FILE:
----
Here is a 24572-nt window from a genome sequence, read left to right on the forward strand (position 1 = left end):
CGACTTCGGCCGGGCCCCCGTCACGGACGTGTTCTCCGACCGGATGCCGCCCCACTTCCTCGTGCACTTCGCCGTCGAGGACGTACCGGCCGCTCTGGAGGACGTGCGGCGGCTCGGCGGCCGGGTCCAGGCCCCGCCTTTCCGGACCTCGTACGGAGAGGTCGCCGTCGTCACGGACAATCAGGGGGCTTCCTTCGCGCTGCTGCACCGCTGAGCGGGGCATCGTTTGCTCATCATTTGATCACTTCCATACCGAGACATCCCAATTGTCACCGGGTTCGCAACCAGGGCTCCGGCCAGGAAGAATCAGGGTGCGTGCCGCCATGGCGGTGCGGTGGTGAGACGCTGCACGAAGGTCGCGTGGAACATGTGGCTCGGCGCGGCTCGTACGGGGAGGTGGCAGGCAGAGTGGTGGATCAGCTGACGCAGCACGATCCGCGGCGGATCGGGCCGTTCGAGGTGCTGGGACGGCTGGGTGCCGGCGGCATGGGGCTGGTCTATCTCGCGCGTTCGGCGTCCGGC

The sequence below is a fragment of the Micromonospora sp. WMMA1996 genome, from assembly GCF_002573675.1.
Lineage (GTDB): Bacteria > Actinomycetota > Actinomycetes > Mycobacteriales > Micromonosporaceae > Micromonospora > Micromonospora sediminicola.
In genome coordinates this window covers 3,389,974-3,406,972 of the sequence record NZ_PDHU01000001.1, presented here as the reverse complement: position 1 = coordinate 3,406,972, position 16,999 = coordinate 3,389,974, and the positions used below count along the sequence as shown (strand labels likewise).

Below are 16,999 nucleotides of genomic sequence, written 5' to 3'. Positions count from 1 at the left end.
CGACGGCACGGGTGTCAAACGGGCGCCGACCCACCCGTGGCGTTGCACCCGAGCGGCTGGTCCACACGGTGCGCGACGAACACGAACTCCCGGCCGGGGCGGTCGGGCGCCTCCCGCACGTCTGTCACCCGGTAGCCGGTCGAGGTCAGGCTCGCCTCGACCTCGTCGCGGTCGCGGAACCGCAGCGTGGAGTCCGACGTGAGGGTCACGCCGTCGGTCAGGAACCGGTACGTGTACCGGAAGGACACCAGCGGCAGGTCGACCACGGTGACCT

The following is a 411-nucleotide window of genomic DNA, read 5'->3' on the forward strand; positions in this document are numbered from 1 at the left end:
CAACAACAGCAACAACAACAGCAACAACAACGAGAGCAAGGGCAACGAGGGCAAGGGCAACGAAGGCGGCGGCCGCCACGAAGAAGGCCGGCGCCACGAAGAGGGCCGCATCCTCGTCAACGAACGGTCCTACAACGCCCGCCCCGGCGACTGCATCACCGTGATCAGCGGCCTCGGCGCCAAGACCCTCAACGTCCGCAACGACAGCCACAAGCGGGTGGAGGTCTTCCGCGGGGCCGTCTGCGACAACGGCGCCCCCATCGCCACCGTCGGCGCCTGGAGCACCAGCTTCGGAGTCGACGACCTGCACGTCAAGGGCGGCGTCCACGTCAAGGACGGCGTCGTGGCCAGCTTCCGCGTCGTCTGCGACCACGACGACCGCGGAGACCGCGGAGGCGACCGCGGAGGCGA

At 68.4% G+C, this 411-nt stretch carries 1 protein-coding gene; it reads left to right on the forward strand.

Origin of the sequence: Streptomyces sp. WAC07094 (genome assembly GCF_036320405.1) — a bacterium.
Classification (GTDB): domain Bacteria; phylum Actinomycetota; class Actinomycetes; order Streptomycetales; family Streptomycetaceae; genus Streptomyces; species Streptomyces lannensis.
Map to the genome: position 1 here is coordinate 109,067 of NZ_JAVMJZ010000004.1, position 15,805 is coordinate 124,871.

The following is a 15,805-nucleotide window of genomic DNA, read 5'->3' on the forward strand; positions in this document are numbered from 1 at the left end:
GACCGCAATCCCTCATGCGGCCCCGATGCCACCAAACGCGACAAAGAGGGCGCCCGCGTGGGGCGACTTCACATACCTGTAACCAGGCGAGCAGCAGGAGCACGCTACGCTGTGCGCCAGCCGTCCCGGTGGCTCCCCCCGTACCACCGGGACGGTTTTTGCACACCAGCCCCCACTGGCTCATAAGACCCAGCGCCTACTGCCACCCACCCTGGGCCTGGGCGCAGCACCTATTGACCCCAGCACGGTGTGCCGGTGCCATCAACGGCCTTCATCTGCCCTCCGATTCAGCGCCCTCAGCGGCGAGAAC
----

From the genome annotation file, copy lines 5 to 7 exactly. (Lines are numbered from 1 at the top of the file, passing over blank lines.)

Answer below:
In genome coordinates this window covers 3,389,974-3,406,972 of the sequence record NZ_PDHU01000001.1, presented here as the reverse complement: position 1 = coordinate 3,406,972, position 16,999 = coordinate 3,389,974, and the positions used below count along the sequence as shown (strand labels likewise).

Below are 16,999 nucleotides of genomic sequence, written 5' to 3'. Positions count from 1 at the left end.
CGACGGCACGGGTGTCAAACGGGCGCCGACCCACCCGTGGCGTTGCACCCGAGCGGCTGGTCCACACGGTGCGCGACGAACACGAACTCCCGGCCGGGGCGGTCGGGCGCCTCCCGCACGTCTGTCACCCGGTAGCCGGTCGAGGTCAGGCTCGCCTCGACCTCGTCGCGGTCGCGGAACCGCAGCGTGGAGTCCGACGTGAGGGTCACGCCGTCGGTCAGGAACCGGTACGTGTACCGGAAGGACACCAGCGGCAGGTCGACCACGGTGACCT